Caribou Gear

American Wildlife and Public Lands Legacy Act

ElkFever2

Well-known member
Joined
Mar 4, 2019
Messages
3,845
Location
Iowa
OK, tear it to shreds...

American Wildlife and Public Lands Legacy Act

Among nations, The United States has a unique pair of national treasures: our abundant multi-use public lands, and wildlife held in the public trust. These resources face many threats, and their future is far from secure. A series of Acts throughout our country’s history has preserved our wildlife and public lands thus far: the creation of national forests, grasslands, monuments, and parks, the Lacey Act, the Wilderness Act, the Wildlife Restoration Act, and many others. A new Act is needed to address threats to public land and wildlife that have come to the forefront of public consciousness in the 21st century.

Social media has dramatically changed the way that the public interacts with wildlife and public land. Market hunting of the 19th century has been replaced by corporations incentivizing individuals kill wild animals to produce media content featuring corporate products. Interest among the public in recreating on public lands has increased dramatically in recent years. In order to better facilitate the public’s access and enjoyment of public lands and wildlife, corporate extraction of these resources needs to be reduced. To this end, the following provisions will take effect:

-All federal lands within 5 miles of a public road shall be legally accessible by foot via a marked footpath. The footpath will be along the shortest route from a public road accessible by foot.

-Survey markers shall be installed on all federal lands adjoined by a corner. All persons shall enjoy access to said lands on foot by crossing within 4 feet of the survey marker. Fenced corners shall be accessible via turnstile, steps, or similar installed mechanism.

-The annual bag limit per licensed hunter per calendar year for the following animals native to North America is as follows: 5 whitetail deer, 2 mule deer, 2 elk, 4 black bear, 3 antelope, 1 wild sheep, 1 mountain goat, 1 bison, and 1 moose. The possession limit is twice the allowable bag limit. Individual states may further restrict harvest. This provision does not apply to federally-defined subsidence hunters. This provision does not apply to animals harvested via depredation permits on private land.

-No new domestic sheep grazing permits on federal land located within historic wild sheep habitat will be approved.

-No permit or tag to kill an animal native to North America shall be auctioned, sold for more than $5,000, or granted as a gift to an individual or organization.

-No competition involved the killing of animals native to North America shall be held, organized, or sponsored if prizes, gifts, or compensation exceeding $100 in value are distributed to the participants.

-Video filming on public land for commercial purposes is prohibited.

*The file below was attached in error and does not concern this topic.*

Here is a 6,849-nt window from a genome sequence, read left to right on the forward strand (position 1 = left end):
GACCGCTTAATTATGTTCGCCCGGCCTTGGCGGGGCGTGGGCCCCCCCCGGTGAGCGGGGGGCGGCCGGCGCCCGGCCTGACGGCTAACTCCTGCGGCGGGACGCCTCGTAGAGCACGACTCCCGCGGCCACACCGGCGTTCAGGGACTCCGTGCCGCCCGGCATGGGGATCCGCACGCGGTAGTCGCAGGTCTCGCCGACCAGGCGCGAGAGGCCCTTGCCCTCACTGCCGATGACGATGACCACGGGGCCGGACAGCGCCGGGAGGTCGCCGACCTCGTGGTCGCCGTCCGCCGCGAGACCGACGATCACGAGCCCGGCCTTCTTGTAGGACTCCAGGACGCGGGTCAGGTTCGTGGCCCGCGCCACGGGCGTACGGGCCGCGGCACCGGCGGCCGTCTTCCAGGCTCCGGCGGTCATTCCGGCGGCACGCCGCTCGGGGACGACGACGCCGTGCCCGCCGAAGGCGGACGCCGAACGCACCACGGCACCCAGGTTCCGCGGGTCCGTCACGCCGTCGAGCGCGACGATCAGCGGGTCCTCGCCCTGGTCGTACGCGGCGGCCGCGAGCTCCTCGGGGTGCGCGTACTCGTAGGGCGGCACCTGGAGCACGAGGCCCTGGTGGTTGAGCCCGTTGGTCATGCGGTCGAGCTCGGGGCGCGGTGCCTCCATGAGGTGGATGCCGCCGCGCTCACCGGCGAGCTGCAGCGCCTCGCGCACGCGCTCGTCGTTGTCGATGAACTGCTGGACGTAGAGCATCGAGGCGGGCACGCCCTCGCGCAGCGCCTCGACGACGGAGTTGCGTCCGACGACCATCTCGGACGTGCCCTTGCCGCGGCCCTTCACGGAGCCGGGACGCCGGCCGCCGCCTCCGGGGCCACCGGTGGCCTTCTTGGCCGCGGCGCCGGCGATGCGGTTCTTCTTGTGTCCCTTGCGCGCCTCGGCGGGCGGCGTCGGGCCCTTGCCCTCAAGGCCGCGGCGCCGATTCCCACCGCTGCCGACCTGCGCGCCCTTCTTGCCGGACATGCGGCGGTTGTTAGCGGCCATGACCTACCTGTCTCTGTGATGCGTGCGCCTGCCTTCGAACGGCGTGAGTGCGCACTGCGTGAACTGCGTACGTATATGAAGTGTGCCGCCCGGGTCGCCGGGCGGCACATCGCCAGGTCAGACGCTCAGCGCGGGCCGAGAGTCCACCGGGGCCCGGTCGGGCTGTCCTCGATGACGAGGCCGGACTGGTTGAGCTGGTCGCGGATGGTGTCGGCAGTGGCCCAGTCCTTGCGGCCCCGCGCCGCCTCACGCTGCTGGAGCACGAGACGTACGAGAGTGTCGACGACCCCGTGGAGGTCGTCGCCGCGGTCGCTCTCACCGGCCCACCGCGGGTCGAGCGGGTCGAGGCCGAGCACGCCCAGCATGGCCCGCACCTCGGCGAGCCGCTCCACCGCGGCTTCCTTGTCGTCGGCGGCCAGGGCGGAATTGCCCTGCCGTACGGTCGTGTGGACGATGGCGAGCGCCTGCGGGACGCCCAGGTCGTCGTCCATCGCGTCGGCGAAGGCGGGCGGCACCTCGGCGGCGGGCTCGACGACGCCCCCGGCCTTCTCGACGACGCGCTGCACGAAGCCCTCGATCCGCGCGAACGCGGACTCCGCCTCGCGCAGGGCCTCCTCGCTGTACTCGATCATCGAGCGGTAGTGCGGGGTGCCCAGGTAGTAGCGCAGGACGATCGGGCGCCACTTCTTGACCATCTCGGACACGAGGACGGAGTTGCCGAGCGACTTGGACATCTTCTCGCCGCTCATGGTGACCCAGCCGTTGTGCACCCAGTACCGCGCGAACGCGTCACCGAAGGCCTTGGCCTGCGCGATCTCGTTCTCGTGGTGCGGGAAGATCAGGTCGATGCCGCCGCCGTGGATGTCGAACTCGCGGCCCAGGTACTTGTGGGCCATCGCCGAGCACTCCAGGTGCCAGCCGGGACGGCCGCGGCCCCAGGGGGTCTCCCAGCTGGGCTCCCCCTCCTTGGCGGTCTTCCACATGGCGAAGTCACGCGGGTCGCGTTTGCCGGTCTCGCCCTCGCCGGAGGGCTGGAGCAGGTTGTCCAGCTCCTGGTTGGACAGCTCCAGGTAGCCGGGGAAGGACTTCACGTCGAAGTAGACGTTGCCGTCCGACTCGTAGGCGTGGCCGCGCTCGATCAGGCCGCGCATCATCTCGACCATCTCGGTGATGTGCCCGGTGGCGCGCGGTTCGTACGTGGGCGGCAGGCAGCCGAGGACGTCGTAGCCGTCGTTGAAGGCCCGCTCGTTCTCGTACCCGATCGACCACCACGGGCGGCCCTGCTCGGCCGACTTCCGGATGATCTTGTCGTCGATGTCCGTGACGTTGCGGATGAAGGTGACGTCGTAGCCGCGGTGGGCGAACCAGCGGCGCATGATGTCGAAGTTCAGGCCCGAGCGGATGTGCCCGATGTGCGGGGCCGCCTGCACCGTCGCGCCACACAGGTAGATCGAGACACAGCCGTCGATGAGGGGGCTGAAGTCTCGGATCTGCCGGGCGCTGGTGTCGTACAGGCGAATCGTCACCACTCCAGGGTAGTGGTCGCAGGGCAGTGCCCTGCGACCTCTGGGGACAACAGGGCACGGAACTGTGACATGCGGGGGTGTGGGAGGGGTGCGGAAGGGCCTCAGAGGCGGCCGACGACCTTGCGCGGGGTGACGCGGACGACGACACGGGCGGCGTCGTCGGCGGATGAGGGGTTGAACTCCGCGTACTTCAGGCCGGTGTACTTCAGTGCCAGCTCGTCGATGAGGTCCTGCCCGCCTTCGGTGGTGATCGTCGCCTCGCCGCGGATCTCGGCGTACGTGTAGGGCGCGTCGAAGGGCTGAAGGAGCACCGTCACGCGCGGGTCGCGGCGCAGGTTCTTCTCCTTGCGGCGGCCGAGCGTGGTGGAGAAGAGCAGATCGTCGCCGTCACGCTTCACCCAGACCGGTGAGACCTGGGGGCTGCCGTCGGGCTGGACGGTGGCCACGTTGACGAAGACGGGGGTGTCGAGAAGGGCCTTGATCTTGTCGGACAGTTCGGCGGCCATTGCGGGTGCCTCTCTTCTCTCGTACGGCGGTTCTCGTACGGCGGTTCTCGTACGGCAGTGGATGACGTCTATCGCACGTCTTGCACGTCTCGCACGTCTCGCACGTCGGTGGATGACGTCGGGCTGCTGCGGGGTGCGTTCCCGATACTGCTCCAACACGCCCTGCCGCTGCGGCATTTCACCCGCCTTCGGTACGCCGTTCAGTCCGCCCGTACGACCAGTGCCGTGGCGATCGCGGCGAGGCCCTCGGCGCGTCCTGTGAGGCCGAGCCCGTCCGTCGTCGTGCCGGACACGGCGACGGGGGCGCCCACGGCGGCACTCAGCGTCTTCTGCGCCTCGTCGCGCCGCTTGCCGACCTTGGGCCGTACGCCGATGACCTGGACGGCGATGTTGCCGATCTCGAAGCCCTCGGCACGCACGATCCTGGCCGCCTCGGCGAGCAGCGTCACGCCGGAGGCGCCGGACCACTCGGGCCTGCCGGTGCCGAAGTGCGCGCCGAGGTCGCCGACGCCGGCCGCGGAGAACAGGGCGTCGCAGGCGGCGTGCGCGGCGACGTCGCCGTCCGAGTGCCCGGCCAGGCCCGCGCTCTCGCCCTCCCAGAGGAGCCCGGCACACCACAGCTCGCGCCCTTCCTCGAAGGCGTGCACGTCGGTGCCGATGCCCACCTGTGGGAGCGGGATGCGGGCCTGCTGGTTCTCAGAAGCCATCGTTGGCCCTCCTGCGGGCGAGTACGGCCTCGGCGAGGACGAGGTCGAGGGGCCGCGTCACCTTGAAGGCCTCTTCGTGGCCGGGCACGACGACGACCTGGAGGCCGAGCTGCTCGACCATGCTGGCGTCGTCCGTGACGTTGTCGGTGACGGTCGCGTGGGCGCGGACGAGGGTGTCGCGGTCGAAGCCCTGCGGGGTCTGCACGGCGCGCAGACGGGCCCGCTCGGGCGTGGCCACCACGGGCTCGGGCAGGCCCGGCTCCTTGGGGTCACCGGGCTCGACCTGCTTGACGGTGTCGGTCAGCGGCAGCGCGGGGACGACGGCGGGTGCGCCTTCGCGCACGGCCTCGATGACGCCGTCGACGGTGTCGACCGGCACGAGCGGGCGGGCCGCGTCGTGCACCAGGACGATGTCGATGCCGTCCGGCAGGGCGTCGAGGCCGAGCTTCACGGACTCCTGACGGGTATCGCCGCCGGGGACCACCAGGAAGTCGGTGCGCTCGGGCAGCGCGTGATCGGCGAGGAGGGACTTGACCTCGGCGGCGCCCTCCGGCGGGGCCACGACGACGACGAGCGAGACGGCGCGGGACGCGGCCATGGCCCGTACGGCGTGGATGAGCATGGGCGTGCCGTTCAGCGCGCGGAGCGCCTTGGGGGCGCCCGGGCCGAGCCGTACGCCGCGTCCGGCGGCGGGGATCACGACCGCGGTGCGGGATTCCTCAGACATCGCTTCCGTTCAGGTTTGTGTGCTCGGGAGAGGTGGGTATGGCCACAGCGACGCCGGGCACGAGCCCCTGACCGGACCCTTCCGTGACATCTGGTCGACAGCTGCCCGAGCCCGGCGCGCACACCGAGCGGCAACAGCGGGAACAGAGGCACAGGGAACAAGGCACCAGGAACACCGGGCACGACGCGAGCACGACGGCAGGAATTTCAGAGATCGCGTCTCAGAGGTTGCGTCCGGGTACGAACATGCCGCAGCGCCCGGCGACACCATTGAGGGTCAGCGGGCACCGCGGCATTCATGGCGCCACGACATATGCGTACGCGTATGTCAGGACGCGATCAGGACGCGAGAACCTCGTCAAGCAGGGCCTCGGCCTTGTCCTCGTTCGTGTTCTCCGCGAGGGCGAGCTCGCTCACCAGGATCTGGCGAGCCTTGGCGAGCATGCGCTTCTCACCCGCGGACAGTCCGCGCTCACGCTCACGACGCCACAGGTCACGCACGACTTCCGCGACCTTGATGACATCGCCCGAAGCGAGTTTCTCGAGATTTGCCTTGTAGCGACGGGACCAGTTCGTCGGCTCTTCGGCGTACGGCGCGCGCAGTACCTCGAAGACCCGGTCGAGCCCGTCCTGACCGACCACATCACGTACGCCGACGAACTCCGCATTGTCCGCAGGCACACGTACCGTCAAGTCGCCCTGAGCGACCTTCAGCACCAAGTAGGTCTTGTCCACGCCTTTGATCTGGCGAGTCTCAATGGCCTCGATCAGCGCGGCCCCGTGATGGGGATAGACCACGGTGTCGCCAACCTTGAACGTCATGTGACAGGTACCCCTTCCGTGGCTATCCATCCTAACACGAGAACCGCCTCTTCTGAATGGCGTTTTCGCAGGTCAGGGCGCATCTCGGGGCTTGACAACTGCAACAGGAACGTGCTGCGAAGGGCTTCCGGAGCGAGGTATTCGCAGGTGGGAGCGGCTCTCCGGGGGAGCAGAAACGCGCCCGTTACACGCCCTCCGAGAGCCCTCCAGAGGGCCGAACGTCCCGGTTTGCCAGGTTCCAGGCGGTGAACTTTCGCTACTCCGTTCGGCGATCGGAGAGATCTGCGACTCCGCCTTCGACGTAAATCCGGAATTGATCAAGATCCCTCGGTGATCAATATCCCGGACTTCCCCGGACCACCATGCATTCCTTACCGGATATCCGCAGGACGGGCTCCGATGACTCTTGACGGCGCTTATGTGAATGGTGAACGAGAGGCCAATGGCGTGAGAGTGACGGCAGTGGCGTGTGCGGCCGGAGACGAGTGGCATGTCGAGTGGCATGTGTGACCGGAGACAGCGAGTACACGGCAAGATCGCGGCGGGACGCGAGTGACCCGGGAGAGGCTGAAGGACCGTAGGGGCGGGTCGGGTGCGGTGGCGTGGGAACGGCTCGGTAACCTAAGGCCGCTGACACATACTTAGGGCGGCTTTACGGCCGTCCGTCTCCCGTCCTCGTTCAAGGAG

-An excise tax of 11% shall be collected from the sale of all ski and snowboard equipment, hiking equipment, backpacking equipment, mountaineering equipment, off-road cycling equipment, and climbing equipment. These taxes will be used to fund the provisions of this Act.
 

Lilhowie83

Well-known member
Joined
Jun 19, 2020
Messages
443
Location
Southeast Idaho
OK, tear it to shreds...

American Wildlife and Public Lands Legacy Act

Among nations, The United States has a unique pair of national treasures: our abundant multi-use public lands, and wildlife held in the public trust. These resources face many threats, and their future is far from secure. A series of Acts throughout our country’s history has preserved our wildlife and public lands thus far: the creation of national forests, grasslands, monuments, and parks, the Lacey Act, the Wilderness Act, the Wildlife Restoration Act, and many others. A new Act is needed to address threats to public land and wildlife that have come to the forefront of public consciousness in the 21st century.

Social media has dramatically changed the way that the public interacts with wildlife and public land. Market hunting of the 19th century has been replaced by corporations incentivizing individuals kill wild animals to produce media content featuring corporate products. Interest among the public in recreating on public lands has increased dramatically in recent years. In order to better facilitate the public’s access and enjoyment of public lands and wildlife, corporate extraction of these resources needs to be reduced. To this end, the following provisions will take effect:

-All federal lands within 5 miles of a public road shall be legally accessible by foot via a marked footpath. The footpath will be along the shortest route from a public road accessible by foot.

-Survey markers shall be installed on all federal lands adjoined by a corner. All persons shall enjoy access to said lands on foot by crossing within 4 feet of the survey marker. Fenced corners shall be accessible via turnstile, steps, or similar installed mechanism.

-The annual bag limit per licensed hunter per calendar year for the following animals native to North America is as follows: 5 whitetail deer, 2 mule deer, 2 elk, 4 black bear, 3 antelope, 1 wild sheep, 1 mountain goat, 1 bison, and 1 moose. The possession limit is twice the allowable bag limit. Individual states may further restrict harvest. This provision does not apply to federally-defined subsidence hunters. This provision does not apply to animals harvested via depredation permits on private land.

-No new domestic sheep grazing permits on federal land located within historic wild sheep habitat will be approved.

-No permit or tag to kill an animal native to North America shall be auctioned, sold for more than $5,000, or granted as a gift to an individual or organization.

-No competition involved the killing of animals native to North America shall be held, organized, or sponsored if prizes, gifts, or compensation exceeding $100 in value are distributed to the participants.

-Video filming on public land for commercial purposes is prohibited.

-An excise tax of 11% shall be collected from the sale of all ski and snowboard equipment, hiking equipment, backpacking equipment, mountaineering equipment, off-road cycling equipment, and climbing equipment. These taxes will be used to fund the provisions of this Act.
I like everything except the limit on the auction tags. Although I am not a fan of auction tags, I think they are important for species like sheep where there is not enough in tag sales to go towards conservation of these species. There may be a better way but I don't know what it is.

I especially like your last item on the excise tax on all outdoor gear.
 

ajricketts

Well-known member
Joined
Sep 19, 2016
Messages
2,204
Location
East TN
- Except not for profit entities, video filming on public land for commercial purposes is prohibited.
 

wllm1313

Well-known member
Joined
Dec 9, 2015
Messages
14,049
Location
Boston
- Except not for profit entities, video filming on public land for commercial purposes is prohibited.